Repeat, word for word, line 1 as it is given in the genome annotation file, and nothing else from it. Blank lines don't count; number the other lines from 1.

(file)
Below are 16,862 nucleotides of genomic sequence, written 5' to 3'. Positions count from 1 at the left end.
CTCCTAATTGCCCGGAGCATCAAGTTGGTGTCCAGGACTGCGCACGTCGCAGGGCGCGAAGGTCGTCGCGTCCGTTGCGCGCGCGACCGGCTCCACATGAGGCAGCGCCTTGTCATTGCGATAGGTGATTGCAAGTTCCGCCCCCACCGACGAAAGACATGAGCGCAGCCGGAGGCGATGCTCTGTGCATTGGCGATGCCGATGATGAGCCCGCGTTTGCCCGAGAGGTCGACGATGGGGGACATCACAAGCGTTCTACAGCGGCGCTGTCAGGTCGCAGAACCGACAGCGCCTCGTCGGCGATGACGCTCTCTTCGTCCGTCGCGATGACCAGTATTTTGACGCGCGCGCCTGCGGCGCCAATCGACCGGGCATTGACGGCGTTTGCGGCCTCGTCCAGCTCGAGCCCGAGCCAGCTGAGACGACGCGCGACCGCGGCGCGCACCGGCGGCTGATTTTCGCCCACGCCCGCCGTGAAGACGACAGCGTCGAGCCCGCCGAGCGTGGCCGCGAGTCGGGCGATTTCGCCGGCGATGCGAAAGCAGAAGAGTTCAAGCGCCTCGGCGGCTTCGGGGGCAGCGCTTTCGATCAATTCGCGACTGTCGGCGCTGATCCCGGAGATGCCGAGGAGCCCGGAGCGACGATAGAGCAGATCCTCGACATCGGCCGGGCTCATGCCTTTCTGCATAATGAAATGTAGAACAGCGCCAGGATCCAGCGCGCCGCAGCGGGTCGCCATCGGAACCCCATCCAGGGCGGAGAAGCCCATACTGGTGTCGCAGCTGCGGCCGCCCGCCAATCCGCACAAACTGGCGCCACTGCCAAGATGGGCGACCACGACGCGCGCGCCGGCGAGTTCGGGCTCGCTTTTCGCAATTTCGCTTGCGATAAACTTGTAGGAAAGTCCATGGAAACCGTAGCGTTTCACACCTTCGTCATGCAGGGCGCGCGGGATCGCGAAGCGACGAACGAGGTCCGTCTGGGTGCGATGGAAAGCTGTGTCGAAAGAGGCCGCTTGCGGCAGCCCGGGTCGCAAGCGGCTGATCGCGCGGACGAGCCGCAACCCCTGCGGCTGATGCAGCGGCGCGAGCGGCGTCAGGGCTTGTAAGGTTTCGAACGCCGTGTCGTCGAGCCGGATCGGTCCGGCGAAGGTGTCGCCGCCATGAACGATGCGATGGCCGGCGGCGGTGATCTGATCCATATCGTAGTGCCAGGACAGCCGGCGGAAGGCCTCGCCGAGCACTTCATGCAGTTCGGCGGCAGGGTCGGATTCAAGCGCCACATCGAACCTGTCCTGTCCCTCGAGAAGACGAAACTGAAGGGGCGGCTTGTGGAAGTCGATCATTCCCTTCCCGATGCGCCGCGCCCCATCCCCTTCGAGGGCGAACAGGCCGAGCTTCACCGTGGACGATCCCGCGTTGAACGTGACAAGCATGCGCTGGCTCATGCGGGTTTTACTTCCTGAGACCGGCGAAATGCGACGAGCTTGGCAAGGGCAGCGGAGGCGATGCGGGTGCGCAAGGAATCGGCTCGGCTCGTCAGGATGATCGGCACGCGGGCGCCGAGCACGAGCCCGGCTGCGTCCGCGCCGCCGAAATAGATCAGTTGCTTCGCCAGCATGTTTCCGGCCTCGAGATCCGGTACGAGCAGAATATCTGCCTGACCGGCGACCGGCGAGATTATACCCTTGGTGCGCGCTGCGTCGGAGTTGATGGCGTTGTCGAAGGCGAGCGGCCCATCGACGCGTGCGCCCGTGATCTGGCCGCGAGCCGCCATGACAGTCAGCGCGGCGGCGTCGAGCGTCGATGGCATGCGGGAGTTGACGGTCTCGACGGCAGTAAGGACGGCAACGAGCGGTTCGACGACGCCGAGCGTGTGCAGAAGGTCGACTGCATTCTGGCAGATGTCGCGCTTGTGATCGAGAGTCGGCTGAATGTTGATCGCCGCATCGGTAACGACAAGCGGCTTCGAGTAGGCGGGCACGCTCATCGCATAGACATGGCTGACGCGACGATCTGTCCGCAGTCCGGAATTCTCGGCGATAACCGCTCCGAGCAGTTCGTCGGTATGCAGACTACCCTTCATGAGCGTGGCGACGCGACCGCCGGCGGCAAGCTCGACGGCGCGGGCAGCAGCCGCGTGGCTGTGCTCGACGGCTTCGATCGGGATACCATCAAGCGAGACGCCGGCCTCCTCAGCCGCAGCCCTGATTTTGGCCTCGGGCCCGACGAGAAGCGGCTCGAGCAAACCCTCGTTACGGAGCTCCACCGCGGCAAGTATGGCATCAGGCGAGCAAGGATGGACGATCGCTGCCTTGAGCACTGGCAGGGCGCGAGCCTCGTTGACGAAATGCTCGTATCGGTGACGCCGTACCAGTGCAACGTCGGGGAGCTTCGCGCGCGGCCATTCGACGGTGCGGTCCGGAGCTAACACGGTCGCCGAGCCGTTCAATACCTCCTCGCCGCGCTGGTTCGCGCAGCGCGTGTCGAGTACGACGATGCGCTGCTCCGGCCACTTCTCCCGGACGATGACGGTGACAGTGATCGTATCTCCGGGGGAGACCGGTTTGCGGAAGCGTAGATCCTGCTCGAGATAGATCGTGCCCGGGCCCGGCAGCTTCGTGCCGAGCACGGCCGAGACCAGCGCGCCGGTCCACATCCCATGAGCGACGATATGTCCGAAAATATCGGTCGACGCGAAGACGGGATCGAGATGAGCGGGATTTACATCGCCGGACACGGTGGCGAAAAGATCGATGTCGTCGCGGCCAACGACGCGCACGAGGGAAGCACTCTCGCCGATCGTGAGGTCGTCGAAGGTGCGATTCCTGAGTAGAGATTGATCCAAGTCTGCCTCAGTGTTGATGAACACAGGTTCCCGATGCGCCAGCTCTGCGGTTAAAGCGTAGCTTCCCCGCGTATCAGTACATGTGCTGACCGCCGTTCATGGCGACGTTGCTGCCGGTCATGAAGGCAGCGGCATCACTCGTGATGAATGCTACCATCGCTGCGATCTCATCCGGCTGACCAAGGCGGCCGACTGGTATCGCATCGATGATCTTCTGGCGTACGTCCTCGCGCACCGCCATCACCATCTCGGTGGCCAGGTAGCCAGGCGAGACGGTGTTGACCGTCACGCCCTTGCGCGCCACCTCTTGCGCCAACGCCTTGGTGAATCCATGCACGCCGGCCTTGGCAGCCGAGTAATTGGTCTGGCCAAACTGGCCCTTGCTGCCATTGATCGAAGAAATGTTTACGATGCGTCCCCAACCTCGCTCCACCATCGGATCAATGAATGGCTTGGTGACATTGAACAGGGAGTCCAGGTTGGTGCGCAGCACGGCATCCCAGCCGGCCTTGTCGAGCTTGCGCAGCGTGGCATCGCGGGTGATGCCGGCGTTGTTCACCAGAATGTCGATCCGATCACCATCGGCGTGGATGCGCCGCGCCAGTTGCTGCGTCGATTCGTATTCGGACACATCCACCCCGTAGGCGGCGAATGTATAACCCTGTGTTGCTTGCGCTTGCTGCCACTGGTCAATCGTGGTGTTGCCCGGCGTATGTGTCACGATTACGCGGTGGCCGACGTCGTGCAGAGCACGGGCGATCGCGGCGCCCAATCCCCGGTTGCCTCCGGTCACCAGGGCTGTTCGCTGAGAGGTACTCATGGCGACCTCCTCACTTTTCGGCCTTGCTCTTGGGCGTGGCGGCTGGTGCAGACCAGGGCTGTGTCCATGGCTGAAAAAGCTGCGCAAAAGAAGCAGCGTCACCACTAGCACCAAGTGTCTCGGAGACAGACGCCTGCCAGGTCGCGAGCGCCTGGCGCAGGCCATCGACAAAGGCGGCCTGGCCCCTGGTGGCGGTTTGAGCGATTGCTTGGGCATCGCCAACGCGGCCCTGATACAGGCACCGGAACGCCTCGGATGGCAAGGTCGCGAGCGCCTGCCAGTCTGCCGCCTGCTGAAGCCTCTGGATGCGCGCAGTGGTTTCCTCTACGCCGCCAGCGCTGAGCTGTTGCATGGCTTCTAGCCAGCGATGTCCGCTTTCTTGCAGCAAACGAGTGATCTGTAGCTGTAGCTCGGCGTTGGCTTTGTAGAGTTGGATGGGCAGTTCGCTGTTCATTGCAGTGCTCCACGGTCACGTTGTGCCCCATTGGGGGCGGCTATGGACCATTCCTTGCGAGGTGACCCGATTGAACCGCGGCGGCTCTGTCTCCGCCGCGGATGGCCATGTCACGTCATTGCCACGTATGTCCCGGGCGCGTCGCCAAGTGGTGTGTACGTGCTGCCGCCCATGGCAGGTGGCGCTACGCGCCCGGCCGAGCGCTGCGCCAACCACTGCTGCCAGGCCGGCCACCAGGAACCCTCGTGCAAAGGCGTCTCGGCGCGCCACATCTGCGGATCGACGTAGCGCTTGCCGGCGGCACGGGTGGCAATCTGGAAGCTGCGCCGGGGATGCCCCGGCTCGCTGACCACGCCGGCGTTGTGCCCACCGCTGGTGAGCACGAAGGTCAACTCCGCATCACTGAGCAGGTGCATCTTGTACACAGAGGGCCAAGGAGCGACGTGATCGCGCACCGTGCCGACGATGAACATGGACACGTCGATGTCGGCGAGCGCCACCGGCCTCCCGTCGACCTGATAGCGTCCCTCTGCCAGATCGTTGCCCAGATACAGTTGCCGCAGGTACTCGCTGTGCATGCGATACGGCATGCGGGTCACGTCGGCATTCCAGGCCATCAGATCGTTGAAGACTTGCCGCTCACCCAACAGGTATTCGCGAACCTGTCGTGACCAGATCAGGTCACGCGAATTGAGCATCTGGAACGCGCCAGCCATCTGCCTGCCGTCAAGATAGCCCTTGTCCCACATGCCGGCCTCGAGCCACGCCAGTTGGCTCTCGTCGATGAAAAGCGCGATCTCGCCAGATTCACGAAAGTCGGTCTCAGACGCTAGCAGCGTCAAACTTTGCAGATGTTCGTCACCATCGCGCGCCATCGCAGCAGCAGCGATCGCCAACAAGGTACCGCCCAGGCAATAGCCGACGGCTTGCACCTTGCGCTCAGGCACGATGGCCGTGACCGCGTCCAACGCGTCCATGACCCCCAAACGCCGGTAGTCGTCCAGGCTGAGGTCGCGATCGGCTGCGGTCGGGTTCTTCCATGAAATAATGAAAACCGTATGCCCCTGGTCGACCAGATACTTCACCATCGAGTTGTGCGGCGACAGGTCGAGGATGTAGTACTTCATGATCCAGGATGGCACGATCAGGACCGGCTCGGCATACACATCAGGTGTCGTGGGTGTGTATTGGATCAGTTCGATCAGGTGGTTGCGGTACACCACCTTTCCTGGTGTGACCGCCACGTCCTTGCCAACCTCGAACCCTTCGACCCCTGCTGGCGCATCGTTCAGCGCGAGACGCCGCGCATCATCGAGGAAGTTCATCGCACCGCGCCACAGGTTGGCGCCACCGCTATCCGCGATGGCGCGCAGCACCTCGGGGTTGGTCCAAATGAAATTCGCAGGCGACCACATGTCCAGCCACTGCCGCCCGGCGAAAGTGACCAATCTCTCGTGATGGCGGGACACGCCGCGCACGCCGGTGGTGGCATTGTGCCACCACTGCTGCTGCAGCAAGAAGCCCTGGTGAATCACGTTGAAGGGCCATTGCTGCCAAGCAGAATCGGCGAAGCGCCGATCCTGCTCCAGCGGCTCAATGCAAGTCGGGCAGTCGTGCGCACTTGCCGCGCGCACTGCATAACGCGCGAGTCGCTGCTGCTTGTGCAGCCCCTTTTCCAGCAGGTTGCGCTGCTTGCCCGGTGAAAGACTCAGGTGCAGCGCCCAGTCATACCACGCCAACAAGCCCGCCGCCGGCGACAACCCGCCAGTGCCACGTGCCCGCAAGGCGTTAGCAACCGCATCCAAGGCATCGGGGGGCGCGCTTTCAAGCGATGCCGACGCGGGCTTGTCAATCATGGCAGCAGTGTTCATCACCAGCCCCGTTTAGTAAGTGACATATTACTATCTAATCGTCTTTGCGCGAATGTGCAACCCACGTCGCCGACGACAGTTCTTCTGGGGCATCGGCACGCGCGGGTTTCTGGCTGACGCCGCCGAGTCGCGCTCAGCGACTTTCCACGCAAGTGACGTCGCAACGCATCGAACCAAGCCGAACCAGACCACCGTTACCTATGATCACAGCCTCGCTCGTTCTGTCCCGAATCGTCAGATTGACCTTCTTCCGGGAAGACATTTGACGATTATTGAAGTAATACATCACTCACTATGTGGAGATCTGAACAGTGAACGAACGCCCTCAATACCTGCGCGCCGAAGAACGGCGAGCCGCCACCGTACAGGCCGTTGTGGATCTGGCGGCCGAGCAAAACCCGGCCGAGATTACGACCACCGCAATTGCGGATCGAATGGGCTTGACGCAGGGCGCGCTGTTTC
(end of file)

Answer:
Below are 16,862 nucleotides of genomic sequence, written 5' to 3'. Positions count from 1 at the left end.